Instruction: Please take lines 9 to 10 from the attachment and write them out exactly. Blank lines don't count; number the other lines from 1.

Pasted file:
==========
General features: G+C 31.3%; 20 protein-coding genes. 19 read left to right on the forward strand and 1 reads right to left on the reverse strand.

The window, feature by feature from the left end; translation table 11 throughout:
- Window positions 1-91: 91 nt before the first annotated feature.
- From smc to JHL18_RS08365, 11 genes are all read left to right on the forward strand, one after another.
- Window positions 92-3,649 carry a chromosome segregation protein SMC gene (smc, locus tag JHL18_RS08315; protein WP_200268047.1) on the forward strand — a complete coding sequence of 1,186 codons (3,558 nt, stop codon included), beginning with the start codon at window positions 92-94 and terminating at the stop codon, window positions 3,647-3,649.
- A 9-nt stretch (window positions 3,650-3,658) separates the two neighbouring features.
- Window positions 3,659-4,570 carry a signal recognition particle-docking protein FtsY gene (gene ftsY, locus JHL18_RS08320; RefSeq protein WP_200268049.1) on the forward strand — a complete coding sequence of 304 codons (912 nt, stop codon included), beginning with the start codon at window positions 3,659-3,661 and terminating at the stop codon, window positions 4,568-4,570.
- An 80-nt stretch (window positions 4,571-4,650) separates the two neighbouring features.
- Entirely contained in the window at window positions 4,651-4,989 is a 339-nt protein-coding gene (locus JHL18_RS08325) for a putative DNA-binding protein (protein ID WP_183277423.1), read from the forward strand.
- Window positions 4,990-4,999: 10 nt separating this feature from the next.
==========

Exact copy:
- Entirely contained in the window at window positions 4,651-4,989 is a 339-nt protein-coding gene (locus JHL18_RS08325) for a putative DNA-binding protein (protein ID WP_183277423.1), read from the forward strand.
- Window positions 4,990-4,999: 10 nt separating this feature from the next.